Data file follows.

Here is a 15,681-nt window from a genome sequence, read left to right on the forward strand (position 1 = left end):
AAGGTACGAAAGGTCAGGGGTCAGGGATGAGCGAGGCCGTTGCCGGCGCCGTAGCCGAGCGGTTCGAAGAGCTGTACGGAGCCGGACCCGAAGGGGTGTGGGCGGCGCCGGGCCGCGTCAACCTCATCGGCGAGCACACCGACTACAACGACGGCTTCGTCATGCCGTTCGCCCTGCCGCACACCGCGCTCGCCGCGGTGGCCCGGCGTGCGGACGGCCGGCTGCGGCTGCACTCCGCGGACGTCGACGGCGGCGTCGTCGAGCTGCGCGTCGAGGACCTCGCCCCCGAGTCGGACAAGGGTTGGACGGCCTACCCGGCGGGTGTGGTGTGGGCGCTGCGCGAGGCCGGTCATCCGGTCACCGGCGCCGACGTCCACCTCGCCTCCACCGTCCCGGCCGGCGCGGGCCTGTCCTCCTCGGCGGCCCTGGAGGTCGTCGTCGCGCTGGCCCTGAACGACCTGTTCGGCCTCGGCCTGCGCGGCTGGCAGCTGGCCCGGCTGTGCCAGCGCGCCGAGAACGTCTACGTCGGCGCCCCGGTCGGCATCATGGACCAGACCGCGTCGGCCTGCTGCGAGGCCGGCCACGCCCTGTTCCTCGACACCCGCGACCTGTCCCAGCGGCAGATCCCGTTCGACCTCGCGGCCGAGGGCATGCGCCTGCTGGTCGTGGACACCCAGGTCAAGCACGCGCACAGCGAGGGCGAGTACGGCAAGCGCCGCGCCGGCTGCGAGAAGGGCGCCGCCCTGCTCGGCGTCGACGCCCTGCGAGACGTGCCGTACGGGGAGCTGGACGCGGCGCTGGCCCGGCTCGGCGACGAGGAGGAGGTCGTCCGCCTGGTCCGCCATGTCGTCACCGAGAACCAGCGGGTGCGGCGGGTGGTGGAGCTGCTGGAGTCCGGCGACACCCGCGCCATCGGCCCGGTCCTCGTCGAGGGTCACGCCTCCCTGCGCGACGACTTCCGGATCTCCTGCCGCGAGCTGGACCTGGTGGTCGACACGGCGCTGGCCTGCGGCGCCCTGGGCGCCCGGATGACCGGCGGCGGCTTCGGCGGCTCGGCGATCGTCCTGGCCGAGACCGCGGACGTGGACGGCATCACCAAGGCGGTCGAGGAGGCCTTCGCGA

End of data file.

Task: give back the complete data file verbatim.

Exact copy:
Here is a 15,681-nt window from a genome sequence, read left to right on the forward strand (position 1 = left end):
AAGGTACGAAAGGTCAGGGGTCAGGGATGAGCGAGGCCGTTGCCGGCGCCGTAGCCGAGCGGTTCGAAGAGCTGTACGGAGCCGGACCCGAAGGGGTGTGGGCGGCGCCGGGCCGCGTCAACCTCATCGGCGAGCACACCGACTACAACGACGGCTTCGTCATGCCGTTCGCCCTGCCGCACACCGCGCTCGCCGCGGTGGCCCGGCGTGCGGACGGCCGGCTGCGGCTGCACTCCGCGGACGTCGACGGCGGCGTCGTCGAGCTGCGCGTCGAGGACCTCGCCCCCGAGTCGGACAAGGGTTGGACGGCCTACCCGGCGGGTGTGGTGTGGGCGCTGCGCGAGGCCGGTCATCCGGTCACCGGCGCCGACGTCCACCTCGCCTCCACCGTCCCGGCCGGCGCGGGCCTGTCCTCCTCGGCGGCCCTGGAGGTCGTCGTCGCGCTGGCCCTGAACGACCTGTTCGGCCTCGGCCTGCGCGGCTGGCAGCTGGCCCGGCTGTGCCAGCGCGCCGAGAACGTCTACGTCGGCGCCCCGGTCGGCATCATGGACCAGACCGCGTCGGCCTGCTGCGAGGCCGGCCACGCCCTGTTCCTCGACACCCGCGACCTGTCCCAGCGGCAGATCCCGTTCGACCTCGCGGCCGAGGGCATGCGCCTGCTGGTCGTGGACACCCAGGTCAAGCACGCGCACAGCGAGGGCGAGTACGGCAAGCGCCGCGCCGGCTGCGAGAAGGGCGCCGCCCTGCTCGGCGTCGACGCCCTGCGAGACGTGCCGTACGGGGAGCTGGACGCGGCGCTGGCCCGGCTCGGCGACGAGGAGGAGGTCGTCCGCCTGGTCCGCCATGTCGTCACCGAGAACCAGCGGGTGCGGCGGGTGGTGGAGCTGCTGGAGTCCGGCGACACCCGCGCCATCGGCCCGGTCCTCGTCGAGGGTCACGCCTCCCTGCGCGACGACTTCCGGATCTCCTGCCGCGAGCTGGACCTGGTGGTCGACACGGCGCTGGCCTGCGGCGCCCTGGGCGCCCGGATGACCGGCGGCGGCTTCGGCGGCTCGGCGATCGTCCTGGCCGAGACCGCGGACGTGGACGGCATCACCAAGGCGGTCGAGGAGGCCTTCGCGA